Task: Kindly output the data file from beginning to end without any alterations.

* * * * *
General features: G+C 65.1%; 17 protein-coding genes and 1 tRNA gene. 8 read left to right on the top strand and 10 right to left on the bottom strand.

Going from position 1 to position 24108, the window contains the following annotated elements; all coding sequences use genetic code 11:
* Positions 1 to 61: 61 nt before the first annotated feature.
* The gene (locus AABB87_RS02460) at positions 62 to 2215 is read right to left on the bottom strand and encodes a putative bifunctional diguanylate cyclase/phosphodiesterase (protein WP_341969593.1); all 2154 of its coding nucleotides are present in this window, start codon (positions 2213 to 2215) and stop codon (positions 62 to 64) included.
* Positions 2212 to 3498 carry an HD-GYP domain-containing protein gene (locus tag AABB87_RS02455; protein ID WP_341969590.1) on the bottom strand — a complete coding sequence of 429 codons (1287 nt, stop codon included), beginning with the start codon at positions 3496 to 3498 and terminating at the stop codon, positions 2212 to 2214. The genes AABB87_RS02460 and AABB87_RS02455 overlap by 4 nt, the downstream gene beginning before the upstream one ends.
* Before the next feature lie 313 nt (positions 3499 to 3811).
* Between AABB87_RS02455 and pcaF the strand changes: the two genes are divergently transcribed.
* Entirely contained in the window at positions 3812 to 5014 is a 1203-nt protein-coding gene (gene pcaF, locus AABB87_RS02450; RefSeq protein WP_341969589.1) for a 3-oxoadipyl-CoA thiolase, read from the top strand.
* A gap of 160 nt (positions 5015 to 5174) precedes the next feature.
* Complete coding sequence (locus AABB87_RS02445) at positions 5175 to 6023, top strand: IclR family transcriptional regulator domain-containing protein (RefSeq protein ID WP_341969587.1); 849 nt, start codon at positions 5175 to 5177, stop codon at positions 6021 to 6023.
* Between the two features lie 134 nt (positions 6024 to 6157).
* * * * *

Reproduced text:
General features: G+C 65.1%; 17 protein-coding genes and 1 tRNA gene. 8 read left to right on the top strand and 10 right to left on the bottom strand.

Going from position 1 to position 24108, the window contains the following annotated elements; all coding sequences use genetic code 11:
* Positions 1 to 61: 61 nt before the first annotated feature.
* The gene (locus AABB87_RS02460) at positions 62 to 2215 is read right to left on the bottom strand and encodes a putative bifunctional diguanylate cyclase/phosphodiesterase (protein WP_341969593.1); all 2154 of its coding nucleotides are present in this window, start codon (positions 2213 to 2215) and stop codon (positions 62 to 64) included.
* Positions 2212 to 3498 carry an HD-GYP domain-containing protein gene (locus tag AABB87_RS02455; protein ID WP_341969590.1) on the bottom strand — a complete coding sequence of 429 codons (1287 nt, stop codon included), beginning with the start codon at positions 3496 to 3498 and terminating at the stop codon, positions 2212 to 2214. The genes AABB87_RS02460 and AABB87_RS02455 overlap by 4 nt, the downstream gene beginning before the upstream one ends.
* Before the next feature lie 313 nt (positions 3499 to 3811).
* Between AABB87_RS02455 and pcaF the strand changes: the two genes are divergently transcribed.
* Entirely contained in the window at positions 3812 to 5014 is a 1203-nt protein-coding gene (gene pcaF, locus AABB87_RS02450; RefSeq protein WP_341969589.1) for a 3-oxoadipyl-CoA thiolase, read from the top strand.
* A gap of 160 nt (positions 5015 to 5174) precedes the next feature.
* Complete coding sequence (locus AABB87_RS02445) at positions 5175 to 6023, top strand: IclR family transcriptional regulator domain-containing protein (RefSeq protein ID WP_341969587.1); 849 nt, start codon at positions 5175 to 5177, stop codon at positions 6021 to 6023.
* Between the two features lie 134 nt (positions 6024 to 6157).